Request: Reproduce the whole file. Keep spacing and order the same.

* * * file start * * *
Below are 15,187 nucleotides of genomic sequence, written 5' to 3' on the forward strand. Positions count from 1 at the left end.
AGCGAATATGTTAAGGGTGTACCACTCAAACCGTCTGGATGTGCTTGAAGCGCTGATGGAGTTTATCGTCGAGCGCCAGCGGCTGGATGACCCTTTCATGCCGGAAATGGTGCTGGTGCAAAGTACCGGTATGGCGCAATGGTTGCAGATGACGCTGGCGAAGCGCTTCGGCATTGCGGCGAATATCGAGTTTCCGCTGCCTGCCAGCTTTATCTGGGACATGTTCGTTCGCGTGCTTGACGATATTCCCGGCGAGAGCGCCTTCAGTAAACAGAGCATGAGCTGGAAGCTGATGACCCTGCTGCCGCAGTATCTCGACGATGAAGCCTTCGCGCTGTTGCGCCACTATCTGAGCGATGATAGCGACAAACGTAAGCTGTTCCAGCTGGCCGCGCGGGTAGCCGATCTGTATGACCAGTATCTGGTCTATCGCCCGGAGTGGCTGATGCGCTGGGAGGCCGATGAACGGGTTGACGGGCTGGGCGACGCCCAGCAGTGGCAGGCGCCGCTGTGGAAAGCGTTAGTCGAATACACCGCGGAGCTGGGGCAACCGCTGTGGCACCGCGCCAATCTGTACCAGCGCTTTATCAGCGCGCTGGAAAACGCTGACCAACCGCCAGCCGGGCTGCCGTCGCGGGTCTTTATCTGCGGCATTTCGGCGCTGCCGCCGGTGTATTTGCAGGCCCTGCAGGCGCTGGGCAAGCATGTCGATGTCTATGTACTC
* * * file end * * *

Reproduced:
Below are 15,187 nucleotides of genomic sequence, written 5' to 3' on the forward strand. Positions count from 1 at the left end.
AGCGAATATGTTAAGGGTGTACCACTCAAACCGTCTGGATGTGCTTGAAGCGCTGATGGAGTTTATCGTCGAGCGCCAGCGGCTGGATGACCCTTTCATGCCGGAAATGGTGCTGGTGCAAAGTACCGGTATGGCGCAATGGTTGCAGATGACGCTGGCGAAGCGCTTCGGCATTGCGGCGAATATCGAGTTTCCGCTGCCTGCCAGCTTTATCTGGGACATGTTCGTTCGCGTGCTTGACGATATTCCCGGCGAGAGCGCCTTCAGTAAACAGAGCATGAGCTGGAAGCTGATGACCCTGCTGCCGCAGTATCTCGACGATGAAGCCTTCGCGCTGTTGCGCCACTATCTGAGCGATGATAGCGACAAACGTAAGCTGTTCCAGCTGGCCGCGCGGGTAGCCGATCTGTATGACCAGTATCTGGTCTATCGCCCGGAGTGGCTGATGCGCTGGGAGGCCGATGAACGGGTTGACGGGCTGGGCGACGCCCAGCAGTGGCAGGCGCCGCTGTGGAAAGCGTTAGTCGAATACACCGCGGAGCTGGGGCAACCGCTGTGGCACCGCGCCAATCTGTACCAGCGCTTTATCAGCGCGCTGGAAAACGCTGACCAACCGCCAGCCGGGCTGCCGTCGCGGGTCTTTATCTGCGGCATTTCGGCGCTGCCGCCGGTGTATTTGCAGGCCCTGCAGGCGCTGGGCAAGCATGTCGATGTCTATGTACTC